Back to posts
  • Video
  • CSS
  • Design & Feedback
  • Web Dev

New Dinghy Website part 7 – Fancy Links in Headlines

Nils Borgböhmer
Nils Borgböhmer

Video Summary

Hey everyone, Nils here from Dinghy Studio. Welcome back to our series on rebuilding our agency's website. In today’s episode, I’m excited to share a bit of a UI animation challenge we faced and how we managed it with SvelteKit and Sanity.

Our designers presented us with a design that required a unique animation effect. We've had a similar feature on our current website, but with the move from Next.js to SvelteKit and a slight design evolution, we needed to rebuild this from scratch.

The challenge was two-fold: creating a visually appealing animation and ensuring it could be managed easily in Sanity, our CMS. We started by addressing how to manage this content in Sanity. The design called for a regular headline with three links, each accompanied by an image. To achieve this, we created a 'fancy link component' in Sanity, which surprisingly wasn't too complicated.

In our Sanity schema, we added a new object called 'stage' with three fields: headline, subheadline, and button. The headline was defined as an array to allow for rich text editing. We used Sanity’s block content (portable text) feature, which is structured content. I added a new annotation for our fancy link, requiring fields for an image, a URL, and an image title for accessibility.

In the Sanity studio, this translates into a simple editing experience. Content authors can upload an image, add a URL, and a title right within the text editor. It's as seamless as adding a regular link.

Now, onto the frontend implementation in SvelteKit. We used a portable text component to handle the structured text from Sanity. I created a 'Fancy Hover Headline' component to manage the animation. This component takes care of extracting data from the headline and rendering it appropriately.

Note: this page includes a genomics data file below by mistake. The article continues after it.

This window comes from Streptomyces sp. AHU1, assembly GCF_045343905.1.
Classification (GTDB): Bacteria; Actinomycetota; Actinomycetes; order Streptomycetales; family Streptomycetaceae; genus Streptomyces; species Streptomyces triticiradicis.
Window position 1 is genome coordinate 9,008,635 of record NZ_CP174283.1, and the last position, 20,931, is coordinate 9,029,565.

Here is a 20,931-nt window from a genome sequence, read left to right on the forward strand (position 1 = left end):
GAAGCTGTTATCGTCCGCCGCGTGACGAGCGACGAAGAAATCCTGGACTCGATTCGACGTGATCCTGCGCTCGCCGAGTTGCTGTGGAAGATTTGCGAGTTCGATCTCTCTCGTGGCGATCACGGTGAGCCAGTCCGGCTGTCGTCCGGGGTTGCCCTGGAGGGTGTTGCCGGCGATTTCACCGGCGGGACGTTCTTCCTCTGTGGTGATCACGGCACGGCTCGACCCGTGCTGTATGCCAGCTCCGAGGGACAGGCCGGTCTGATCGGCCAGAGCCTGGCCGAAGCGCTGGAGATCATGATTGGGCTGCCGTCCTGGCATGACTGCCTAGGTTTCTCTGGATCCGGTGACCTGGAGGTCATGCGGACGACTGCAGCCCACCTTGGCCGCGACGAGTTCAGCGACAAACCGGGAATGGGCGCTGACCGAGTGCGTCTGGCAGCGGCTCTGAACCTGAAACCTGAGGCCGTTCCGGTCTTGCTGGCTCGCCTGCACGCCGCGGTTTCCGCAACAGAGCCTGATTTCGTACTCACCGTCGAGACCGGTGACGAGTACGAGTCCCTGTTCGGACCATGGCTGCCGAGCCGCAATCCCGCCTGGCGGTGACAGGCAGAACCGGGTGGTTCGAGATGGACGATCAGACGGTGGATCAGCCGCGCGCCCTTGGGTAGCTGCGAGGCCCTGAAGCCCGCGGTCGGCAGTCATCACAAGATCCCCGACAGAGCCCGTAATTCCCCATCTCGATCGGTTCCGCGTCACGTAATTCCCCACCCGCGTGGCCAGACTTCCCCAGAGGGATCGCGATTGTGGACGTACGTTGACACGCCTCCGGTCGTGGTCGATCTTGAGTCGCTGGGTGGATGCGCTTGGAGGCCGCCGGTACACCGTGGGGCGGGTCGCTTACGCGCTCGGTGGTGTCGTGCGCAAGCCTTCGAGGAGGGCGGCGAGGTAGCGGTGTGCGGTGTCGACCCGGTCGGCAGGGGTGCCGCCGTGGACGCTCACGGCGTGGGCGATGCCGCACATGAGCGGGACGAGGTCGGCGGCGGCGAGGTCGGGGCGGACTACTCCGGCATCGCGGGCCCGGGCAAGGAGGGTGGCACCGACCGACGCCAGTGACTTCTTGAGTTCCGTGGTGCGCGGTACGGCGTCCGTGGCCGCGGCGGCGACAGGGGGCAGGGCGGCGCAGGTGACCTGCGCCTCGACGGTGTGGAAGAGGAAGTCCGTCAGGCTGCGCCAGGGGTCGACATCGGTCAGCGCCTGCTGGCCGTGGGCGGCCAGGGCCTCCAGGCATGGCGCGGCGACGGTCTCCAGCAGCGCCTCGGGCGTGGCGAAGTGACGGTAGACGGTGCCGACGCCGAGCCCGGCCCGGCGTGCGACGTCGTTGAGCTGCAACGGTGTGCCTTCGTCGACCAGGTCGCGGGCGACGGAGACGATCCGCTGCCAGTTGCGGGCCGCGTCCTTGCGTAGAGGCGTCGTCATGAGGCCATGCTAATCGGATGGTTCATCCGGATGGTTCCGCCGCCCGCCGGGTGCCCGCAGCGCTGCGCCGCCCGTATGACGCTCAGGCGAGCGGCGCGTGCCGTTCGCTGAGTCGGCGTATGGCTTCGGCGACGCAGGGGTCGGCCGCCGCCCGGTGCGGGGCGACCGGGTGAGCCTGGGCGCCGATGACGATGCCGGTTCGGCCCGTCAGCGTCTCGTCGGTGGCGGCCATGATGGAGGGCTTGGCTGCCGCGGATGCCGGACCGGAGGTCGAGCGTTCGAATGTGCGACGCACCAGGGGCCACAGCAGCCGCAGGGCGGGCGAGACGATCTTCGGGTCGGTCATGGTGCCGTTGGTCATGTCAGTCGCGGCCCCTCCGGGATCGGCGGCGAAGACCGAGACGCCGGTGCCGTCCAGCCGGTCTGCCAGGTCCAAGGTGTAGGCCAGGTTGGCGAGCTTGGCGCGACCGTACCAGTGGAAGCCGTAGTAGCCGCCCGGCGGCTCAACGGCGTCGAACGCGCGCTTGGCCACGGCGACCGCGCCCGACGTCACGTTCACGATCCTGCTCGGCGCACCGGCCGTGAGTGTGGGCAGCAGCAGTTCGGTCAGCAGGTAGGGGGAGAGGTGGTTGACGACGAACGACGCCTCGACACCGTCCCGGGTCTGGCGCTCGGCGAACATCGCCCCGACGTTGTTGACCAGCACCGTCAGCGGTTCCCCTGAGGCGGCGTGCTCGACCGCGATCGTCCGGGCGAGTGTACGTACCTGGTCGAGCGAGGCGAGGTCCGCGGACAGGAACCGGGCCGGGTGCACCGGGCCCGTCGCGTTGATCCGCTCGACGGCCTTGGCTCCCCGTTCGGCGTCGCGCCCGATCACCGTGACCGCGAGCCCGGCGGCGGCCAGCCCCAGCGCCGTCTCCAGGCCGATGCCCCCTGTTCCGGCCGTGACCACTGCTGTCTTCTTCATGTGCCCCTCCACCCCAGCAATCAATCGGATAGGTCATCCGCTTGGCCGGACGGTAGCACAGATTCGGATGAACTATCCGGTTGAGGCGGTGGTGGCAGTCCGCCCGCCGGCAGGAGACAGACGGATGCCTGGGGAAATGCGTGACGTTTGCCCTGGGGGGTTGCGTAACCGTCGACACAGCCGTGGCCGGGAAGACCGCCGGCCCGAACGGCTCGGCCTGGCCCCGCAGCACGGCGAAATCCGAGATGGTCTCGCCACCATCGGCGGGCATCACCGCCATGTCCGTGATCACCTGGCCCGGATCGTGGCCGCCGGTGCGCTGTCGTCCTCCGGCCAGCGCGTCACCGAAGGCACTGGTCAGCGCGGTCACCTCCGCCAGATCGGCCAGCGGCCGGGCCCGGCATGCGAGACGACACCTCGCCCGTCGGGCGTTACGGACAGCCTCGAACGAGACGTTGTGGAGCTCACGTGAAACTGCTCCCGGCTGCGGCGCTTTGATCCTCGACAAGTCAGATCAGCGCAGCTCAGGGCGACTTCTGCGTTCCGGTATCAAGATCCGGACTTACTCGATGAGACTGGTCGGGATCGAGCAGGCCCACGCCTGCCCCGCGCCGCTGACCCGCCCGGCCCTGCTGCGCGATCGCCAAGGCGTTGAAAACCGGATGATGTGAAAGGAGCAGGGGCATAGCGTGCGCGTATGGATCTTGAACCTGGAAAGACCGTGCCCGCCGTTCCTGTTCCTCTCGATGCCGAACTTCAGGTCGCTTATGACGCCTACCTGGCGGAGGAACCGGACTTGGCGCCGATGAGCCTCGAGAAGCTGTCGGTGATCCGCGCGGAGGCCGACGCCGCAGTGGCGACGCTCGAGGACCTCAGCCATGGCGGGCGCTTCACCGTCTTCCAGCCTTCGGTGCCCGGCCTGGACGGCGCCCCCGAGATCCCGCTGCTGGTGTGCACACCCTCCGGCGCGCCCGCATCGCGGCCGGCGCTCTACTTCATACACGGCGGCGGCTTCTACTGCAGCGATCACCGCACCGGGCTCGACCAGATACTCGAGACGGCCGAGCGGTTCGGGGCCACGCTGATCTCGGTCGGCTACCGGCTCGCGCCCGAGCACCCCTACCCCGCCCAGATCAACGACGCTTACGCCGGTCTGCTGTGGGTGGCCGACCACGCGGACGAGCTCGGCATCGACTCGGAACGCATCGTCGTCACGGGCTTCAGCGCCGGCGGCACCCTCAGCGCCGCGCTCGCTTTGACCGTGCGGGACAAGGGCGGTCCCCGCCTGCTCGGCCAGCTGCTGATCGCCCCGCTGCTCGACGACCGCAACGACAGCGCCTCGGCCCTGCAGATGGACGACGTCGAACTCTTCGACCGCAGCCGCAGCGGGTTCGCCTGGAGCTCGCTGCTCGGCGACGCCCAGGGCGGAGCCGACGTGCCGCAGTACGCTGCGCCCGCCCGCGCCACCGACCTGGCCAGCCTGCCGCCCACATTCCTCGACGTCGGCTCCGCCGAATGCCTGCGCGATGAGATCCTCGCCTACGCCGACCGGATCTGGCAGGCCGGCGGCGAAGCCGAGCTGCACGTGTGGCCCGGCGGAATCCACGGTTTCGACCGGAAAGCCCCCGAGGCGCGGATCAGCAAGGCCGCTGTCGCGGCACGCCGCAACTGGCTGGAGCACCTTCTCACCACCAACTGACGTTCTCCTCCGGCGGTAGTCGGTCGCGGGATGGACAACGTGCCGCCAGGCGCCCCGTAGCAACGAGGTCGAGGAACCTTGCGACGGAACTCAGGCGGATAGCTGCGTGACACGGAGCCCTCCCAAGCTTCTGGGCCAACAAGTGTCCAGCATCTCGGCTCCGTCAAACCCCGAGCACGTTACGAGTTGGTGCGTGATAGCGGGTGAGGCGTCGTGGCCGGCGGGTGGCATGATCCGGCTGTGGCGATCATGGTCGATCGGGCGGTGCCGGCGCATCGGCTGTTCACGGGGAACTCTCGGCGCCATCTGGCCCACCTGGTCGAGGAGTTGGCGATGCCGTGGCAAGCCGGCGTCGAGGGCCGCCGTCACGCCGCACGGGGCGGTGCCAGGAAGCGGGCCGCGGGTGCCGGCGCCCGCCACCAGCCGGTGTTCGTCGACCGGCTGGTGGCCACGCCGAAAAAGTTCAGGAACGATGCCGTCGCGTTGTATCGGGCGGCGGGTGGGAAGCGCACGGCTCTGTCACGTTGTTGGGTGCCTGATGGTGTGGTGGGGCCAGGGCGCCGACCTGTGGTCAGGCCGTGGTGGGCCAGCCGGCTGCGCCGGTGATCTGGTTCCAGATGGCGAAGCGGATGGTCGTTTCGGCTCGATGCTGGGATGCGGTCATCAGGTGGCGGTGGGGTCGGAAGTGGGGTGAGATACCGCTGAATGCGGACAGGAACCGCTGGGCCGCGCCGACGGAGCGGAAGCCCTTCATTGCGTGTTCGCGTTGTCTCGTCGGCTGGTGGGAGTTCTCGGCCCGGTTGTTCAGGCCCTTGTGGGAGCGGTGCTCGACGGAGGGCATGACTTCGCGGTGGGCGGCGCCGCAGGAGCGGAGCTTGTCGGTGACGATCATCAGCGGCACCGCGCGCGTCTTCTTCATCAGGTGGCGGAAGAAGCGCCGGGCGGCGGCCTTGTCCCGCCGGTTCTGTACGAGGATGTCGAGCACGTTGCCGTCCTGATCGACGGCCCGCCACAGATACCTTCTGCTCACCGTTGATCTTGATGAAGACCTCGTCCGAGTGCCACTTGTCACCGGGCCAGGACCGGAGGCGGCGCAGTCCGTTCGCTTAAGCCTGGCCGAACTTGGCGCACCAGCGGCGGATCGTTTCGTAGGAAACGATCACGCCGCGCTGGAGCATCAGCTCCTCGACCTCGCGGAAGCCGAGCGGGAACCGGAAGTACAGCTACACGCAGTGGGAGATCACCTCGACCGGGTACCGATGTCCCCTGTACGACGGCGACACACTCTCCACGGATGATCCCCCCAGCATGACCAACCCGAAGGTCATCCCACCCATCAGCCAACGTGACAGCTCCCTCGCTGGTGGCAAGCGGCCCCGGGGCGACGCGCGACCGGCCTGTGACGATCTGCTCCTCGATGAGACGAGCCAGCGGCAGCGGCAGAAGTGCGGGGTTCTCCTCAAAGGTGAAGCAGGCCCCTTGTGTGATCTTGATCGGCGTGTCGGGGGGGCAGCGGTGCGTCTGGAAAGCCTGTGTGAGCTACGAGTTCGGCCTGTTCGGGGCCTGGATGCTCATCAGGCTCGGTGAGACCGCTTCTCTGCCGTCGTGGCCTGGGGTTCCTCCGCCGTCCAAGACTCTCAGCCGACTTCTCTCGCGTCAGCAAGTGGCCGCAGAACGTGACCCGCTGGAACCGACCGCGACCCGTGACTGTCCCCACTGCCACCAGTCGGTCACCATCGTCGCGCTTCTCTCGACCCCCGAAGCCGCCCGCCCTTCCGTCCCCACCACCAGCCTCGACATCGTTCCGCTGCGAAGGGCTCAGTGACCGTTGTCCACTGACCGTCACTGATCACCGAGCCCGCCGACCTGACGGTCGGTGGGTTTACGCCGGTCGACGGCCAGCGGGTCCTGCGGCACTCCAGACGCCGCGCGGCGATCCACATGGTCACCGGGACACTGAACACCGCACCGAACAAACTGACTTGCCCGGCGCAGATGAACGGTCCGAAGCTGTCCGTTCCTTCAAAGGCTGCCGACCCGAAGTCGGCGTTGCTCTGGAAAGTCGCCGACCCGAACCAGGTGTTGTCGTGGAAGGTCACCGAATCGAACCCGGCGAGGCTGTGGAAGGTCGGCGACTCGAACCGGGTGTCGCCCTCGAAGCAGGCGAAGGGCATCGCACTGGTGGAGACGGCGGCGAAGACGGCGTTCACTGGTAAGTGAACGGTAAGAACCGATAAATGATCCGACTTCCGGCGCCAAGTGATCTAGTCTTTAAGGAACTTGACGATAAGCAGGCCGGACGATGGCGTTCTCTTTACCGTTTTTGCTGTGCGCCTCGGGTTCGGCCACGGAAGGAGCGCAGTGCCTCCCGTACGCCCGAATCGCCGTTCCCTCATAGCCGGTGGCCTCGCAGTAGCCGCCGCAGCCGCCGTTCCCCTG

On the frontend, the headline looks fantastic. When you hover over a link, a gradient underline appears, and the associated image follows the mouse cursor. This even works on mobile, where a tap first reveals the image, and a second tap follows the link.

The magic here is in the mouse movement tracking and CSS calculations to ensure a smooth animation. The best part is that all this intricate frontend work doesn’t affect our content team. They can change text or swap images in Sanity, and the frontend updates automatically, handling edge cases like image positioning relative to the cursor and browser edges.

I love how Sanity allows us to separate presentation from content authoring. It’s a powerful way to maintain a dynamic and visually engaging website without complicating the content management process.

Author

Nils Borgböhmer
Nils Borgböhmer

Co-Founder, Head of Interaction Design

Connect on LinkedIn

Similar articles

  • Preview of Youtube video

    New Dinghy Website part 8 – Circular Floating Images

    In this episode we put together a nice, circular layout using Sanity's structured content approach and CSS's new trigonometric functions 🙌. The whole experience turned to be very nice because it's still very easy to update images in that content element without having to touch the mechanics of the animation 👍.

    • CSS
    • Design & Feedback
    • Web Dev
    • Video
  • Preview of Youtube video

    New Dinghy site part 6 – Get in touch!

    In this video we're working on our contact page. In this process we'll look a tiny bit more into structured content with Sanity, a lot more into CSS layout techniques and mostly into how we can create contacts right in our Hubspot account via their official API. We're doing that because we'd like to be in control of every design aspect of the form and Hubspot only let's people with very deep pockets do that the regular way :D

    • Web Dev
    • Design & Feedback
    • Video